When Your Writing is Too Safe

For this week’s assignment, we were supposed to come up with three ideas for our final one-act play. I sent my medical certificate (for the horrible scrape I got on my foot after a bad fall yesterday morning before my swim – don’t want to think about it) along with my assignment. And here’s his reply:

Dear Joyce,

Sorry to hear about your accident — hope you recover soon.

Re your play ideas: forgive me for being blunt, but I think that as a writer you are doing yourself a huge disservice if you continue to set your plays in some quasi-American no-space. I would really like to see you write about Singapore — or somewhere in Asia at least — and I strongly urge you to do so. Is there a reason you don’t? You have so consistently steered clear of anything grounded in this region that I find myself wondering what it is you’re avoiding.

Please dig deep within yourself and come up with ideas that say something about what’s going on with your society, your country, your family, your generation, your gender, your ethnicity, whatever. Just please ENGAGE with the world around you; don’t waste any more time on exercises in narrative technique displaced to some strange television-like America.

You are a fine, fluent, and committed writer. But you have to connect with your own reality before you can start conjuring up other realms worth visiting.

Start again, please.

Warm regards,
Huzir

I understand where he’s coming from. And I guess he is right. My stories take place in a no-space setting that don’t exactly speak like Singaporeans. Their sentences are complete, and there are no colloquials or accents or anything to suggest they’re from Singapore or even Asia. I was just concerned with the story, and the flow of it, not the voice. I try hard, in fact, to keep the natural setting and flavour out of my stories. Maybe, like Huzir suggests, I’m avoiding something. I don’t know. But I do know that stories in a localised setting don’t appeal to me. They just don’t. I’m sure they are very well written, but they just don’t appeal to me, the way historical fiction or memoirs don’t.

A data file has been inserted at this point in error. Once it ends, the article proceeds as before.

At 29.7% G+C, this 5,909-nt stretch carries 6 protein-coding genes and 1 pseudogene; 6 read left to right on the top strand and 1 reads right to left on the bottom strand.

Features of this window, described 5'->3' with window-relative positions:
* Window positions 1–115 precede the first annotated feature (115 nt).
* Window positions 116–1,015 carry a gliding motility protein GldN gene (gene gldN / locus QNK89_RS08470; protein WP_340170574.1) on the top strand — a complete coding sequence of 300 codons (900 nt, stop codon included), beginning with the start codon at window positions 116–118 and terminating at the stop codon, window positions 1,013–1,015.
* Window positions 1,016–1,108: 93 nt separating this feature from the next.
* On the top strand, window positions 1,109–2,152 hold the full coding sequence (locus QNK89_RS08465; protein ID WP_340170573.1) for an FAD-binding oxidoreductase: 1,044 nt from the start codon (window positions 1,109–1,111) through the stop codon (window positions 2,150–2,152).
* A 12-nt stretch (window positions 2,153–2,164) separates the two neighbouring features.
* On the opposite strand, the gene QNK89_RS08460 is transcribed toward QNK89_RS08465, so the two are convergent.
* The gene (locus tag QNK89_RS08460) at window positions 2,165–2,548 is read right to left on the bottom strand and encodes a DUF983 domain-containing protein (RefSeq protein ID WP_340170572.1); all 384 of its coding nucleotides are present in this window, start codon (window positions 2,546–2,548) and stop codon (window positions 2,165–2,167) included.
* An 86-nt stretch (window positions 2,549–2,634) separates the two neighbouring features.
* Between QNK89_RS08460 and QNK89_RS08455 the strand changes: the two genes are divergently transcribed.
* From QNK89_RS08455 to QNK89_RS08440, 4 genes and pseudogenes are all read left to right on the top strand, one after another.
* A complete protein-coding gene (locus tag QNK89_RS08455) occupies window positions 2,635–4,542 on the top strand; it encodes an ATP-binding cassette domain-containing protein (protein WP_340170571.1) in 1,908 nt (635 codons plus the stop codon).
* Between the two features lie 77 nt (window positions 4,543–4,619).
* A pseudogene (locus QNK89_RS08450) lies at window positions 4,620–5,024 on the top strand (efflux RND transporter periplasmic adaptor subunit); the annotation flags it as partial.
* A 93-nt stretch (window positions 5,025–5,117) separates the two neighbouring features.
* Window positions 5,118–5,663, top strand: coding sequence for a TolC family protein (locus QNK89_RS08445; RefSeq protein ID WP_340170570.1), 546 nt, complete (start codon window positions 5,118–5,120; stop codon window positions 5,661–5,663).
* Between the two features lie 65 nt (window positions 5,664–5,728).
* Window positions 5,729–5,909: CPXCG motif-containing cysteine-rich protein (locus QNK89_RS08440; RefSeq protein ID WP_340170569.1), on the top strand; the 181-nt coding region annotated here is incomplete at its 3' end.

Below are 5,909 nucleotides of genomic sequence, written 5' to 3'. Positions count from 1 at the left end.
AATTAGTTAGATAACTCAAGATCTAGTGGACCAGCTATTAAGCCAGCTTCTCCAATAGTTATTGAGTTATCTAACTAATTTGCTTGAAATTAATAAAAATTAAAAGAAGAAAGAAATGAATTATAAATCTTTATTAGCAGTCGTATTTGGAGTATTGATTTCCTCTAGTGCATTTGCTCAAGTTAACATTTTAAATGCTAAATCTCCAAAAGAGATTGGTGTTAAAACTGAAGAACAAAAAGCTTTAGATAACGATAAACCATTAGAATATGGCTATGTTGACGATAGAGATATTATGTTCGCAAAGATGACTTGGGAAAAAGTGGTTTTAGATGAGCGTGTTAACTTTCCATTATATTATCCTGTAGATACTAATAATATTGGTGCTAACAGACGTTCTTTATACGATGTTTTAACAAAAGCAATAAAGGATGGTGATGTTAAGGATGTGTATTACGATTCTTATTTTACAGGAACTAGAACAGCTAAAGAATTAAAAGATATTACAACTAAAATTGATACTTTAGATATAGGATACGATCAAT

The stuff I read are Western. The stuff I watch (apart from Taiwanese variety shows and dramas) are Western. The music I listen to … well, it’s 50-50 now. It used to be completely Western. Maybe it is this Western influence that is directing my writing style. I don’t know any other literary realities or settings that I can experience or experiment with. Maybe because I don’t read local authors, I don’t know how I can write a story in a local setting with local flavour and realities. Why localised stories don’t appeal to me is because the details are too distracting, almost to the point of annoying. That’s just my own opinion. Or maybe I’m just too used to reading in a Western setting that I find anything else jarring and therefore unwelcome.

I really don’t know. Huzir’s feedback has yanked the carpet out from under my feet, and I don’t know what to do anymore. And I have to accept his feedback and work with it – I mean, he’s the one deciding my grade for this module. But I have no idea how to erect another narrative dimension that I should be familiar with, but am not.

I’m not ready to face this. I’ve always been working within the cocoon of a generic, formulaic space, and now I’m asked to break out of that and get in touch with my actual environment.

And I only have one week more to submit my second try. If anyone has any suggestions or advice, I’d only be too happy to listen.

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